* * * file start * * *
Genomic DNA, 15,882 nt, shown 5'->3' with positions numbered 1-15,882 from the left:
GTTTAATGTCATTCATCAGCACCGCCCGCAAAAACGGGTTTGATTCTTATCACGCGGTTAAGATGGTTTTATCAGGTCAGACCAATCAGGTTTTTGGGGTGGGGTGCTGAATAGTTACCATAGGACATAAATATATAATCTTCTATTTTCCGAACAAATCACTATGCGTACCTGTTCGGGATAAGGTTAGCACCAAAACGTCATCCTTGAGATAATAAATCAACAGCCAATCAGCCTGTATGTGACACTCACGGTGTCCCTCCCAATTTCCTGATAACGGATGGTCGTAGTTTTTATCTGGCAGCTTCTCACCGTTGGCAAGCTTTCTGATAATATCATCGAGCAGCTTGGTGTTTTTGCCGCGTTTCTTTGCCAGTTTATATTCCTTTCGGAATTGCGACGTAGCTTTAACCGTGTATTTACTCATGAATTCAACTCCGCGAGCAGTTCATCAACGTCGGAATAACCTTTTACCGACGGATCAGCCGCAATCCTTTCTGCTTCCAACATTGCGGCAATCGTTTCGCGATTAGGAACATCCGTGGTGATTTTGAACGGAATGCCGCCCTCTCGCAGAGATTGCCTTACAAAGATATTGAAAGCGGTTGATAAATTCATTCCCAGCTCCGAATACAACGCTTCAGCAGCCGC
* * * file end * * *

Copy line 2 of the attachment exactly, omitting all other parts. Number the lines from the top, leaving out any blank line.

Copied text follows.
GTTTAATGTCATTCATCAGCACCGCCCGCAAAAACGGGTTTGATTCTTATCACGCGGTTAAGATGGTTTTATCAGGTCAGACCAATCAGGTTTTTGGGGTGGGGTGCTGAATAGTTACCATAGGACATAAATATATAATCTTCTATTTTCCGAACAAATCACTATGCGTACCTGTTCGGGATAAGGTTAGCACCAAAACGTCATCCTTGAGATAATAAATCAACAGCCAATCAGCCTGTATGTGACACTCACGGTGTCCCTCCCAATTTCCTGATAACGGATGGTCGTAGTTTTTATCTGGCAGCTTCTCACCGTTGGCAAGCTTTCTGATAATATCATCGAGCAGCTTGGTGTTTTTGCCGCGTTTCTTTGCCAGTTTATATTCCTTTCGGAATTGCGACGTAGCTTTAACCGTGTATTTACTCATGAATTCAACTCCGCGAGCAGTTCATCAACGTCGGAATAACCTTTTACCGACGGATCAGCCGCAATCCTTTCTGCTTCCAACATTGCGGCAATCGTTTCGCGATTAGGAACATCCGTGGTGATTTTGAACGGAATGCCGCCCTCTCGCAGAGATTGCCTTACAAAGATATTGAAAGCGGTTGATAAATTCATTCCCAGCTCCGAATACAACGCTTCAGCAGCCGC